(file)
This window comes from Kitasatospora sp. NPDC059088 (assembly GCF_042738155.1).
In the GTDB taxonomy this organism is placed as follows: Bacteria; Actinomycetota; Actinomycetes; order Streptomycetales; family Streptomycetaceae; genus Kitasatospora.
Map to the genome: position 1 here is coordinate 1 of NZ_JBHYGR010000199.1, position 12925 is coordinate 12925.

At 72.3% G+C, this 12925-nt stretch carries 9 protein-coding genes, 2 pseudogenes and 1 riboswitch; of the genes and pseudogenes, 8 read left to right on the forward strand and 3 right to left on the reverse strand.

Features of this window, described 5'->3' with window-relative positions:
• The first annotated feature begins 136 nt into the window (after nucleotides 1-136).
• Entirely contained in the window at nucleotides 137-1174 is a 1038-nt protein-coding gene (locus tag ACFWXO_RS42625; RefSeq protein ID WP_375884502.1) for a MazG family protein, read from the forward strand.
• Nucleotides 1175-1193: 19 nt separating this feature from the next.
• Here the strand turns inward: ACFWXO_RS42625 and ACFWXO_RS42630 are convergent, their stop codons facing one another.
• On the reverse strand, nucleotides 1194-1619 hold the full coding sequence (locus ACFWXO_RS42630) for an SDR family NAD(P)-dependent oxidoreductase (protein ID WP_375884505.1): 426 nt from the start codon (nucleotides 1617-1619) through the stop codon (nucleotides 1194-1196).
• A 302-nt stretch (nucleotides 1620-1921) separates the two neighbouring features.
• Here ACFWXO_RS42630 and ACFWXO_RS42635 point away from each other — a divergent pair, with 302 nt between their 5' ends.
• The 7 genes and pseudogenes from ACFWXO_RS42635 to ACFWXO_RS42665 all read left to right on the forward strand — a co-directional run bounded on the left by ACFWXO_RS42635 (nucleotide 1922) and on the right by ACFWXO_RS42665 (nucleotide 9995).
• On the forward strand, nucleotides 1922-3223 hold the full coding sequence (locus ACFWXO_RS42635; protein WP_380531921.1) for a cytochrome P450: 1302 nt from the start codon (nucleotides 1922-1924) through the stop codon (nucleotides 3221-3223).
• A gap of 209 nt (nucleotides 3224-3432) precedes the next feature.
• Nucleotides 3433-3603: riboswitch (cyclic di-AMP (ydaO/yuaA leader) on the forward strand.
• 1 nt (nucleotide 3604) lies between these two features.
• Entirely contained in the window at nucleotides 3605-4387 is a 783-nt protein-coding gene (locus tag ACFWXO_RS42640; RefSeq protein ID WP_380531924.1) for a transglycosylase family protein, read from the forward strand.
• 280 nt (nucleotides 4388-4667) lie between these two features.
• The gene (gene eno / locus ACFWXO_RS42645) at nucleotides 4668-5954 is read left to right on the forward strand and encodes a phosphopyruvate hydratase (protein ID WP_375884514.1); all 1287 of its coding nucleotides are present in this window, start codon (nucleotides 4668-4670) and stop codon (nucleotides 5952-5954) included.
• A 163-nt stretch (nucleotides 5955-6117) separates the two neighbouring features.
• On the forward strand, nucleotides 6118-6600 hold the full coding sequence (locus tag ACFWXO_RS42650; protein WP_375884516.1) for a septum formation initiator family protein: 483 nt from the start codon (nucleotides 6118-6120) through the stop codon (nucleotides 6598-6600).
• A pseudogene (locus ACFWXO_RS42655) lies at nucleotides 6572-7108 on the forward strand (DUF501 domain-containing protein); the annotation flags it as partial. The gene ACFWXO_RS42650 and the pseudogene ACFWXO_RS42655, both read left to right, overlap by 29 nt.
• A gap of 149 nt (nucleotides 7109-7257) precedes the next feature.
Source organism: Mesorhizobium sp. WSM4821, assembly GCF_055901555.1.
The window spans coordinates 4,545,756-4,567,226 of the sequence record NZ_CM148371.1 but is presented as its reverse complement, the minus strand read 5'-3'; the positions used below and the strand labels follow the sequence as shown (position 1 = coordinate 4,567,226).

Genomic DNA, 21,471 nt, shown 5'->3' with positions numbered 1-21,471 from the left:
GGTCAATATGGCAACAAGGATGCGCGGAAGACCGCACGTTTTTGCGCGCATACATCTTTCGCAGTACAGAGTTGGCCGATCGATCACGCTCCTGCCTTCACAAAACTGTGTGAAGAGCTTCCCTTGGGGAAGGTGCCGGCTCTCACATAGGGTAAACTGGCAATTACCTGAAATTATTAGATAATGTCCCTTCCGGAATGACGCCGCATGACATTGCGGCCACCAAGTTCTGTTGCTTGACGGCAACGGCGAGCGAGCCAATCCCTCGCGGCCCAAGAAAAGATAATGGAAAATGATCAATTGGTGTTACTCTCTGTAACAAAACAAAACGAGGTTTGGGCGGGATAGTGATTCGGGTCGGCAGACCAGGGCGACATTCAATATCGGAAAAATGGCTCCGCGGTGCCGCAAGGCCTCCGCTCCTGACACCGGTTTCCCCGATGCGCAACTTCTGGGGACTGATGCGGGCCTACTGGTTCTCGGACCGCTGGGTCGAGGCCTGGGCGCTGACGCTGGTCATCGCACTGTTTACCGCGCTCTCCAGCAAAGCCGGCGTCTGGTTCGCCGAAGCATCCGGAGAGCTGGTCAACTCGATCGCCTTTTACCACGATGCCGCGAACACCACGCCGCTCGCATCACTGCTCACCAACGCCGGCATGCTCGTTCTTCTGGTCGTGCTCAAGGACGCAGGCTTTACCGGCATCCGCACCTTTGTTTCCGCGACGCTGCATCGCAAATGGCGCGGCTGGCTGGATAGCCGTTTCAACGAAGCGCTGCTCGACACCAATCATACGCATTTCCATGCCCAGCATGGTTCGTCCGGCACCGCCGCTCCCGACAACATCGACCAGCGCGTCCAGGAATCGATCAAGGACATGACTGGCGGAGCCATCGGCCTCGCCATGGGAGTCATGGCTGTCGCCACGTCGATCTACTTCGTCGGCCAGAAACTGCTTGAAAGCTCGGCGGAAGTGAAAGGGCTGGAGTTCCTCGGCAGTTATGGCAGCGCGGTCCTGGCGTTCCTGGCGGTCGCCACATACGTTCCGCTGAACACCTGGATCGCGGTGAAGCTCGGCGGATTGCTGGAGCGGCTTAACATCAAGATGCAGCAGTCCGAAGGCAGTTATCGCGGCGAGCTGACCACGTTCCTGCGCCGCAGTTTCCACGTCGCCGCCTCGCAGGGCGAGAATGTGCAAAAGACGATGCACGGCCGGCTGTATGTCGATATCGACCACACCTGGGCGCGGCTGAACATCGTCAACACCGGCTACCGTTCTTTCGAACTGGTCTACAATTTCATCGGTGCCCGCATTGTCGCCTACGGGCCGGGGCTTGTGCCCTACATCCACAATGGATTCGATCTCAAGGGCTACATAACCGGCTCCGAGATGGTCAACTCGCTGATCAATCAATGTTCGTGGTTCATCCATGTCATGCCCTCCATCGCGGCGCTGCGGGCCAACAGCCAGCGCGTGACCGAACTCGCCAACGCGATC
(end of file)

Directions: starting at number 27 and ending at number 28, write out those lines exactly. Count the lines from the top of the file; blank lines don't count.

Genomic DNA, 21,471 nt, shown 5'->3' with positions numbered 1-21,471 from the left:
GGTCAATATGGCAACAAGGATGCGCGGAAGACCGCACGTTTTTGCGCGCATACATCTTTCGCAGTACAGAGTTGGCCGATCGATCACGCTCCTGCCTTCACAAAACTGTGTGAAGAGCTTCCCTTGGGGAAGGTGCCGGCTCTCACATAGGGTAAACTGGCAATTACCTGAAATTATTAGATAATGTCCCTTCCGGAATGACGCCGCATGACATTGCGGCCACCAAGTTCTGTTGCTTGACGGCAACGGCGAGCGAGCCAATCCCTCGCGGCCCAAGAAAAGATAATGGAAAATGATCAATTGGTGTTACTCTCTGTAACAAAACAAAACGAGGTTTGGGCGGGATAGTGATTCGGGTCGGCAGACCAGGGCGACATTCAATATCGGAAAAATGGCTCCGCGGTGCCGCAAGGCCTCCGCTCCTGACACCGGTTTCCCCGATGCGCAACTTCTGGGGACTGATGCGGGCCTACTGGTTCTCGGACCGCTGGGTCGAGGCCTGGGCGCTGACGCTGGTCATCGCACTGTTTACCGCGCTCTCCAGCAAAGCCGGCGTCTGGTTCGCCGAAGCATCCGGAGAGCTGGTCAACTCGATCGCCTTTTACCACGATGCCGCGAACACCACGCCGCTCGCATCACTGCTCACCAACGCCGGCATGCTCGTTCTTCTGGTCGTGCTCAAGGACGCAGGCTTTACCGGCATCCGCACCTTTGTTTCCGCGACGCTGCATCGCAAATGGCGCGGCTGGCTGGATAGCCGTTTCAACGAAGCGCTGCTCGACACCAATCATACGCATTTCCATGCCCAGCATGGTTCGTCCGGCACCGCCGCTCCCGACAACATCGACCAGCGCGTCCAGGAATCGATCAAGGACATGACTGGCGGAGCCATCGGCCTCGCCATGGGAGTCATGGCTGTCGCCACGTCGATCTACTTCGTCGGCCAGAAACTGCTTGAAAGCTCGGCGGAAGTGAAAGGGCTGGAGTTCCTCGGCAGTTATGGCAGCGCGGTCCTGGCGTTCCTGGCGGTCGCCACATACGTTCCGCTGAACACCTGGATCGCGGTGAAGCTCGGCGGATTGCTGGAGCGGCTTAACATCAAGATGCAGCAGTCCGAAGGCAGTTATCGCGGCGAGCTGACCACGTTCCTGCGCCGCAGTTTCCACGTCGCCGCCTCGCAGGGCGAGAATGTGCAAAAGACGATGCACGGCCGGCTGTATGTCGATATCGACCACACCTGGGCGCGGCTGAACATCGTCAACACCGGCTACCGTTCTTTCGAACTGGTCTACAATTTCATCGGTGCCCGCATTGTCGCCTACGGGCCGGGGCTTGTGCCCTACATCCACAATGGATTCGATCTCAAGGGCTACATAACCGGCTCCGAGATGGTCAACTCGCTGATCAATCAATGTTCGTGGTTCATCCATGTCATGCCCTCCATCGCGGCGCTGCGGGCCAACAGCCAGCGCGTGACCGAACTCGCCAACGCGATC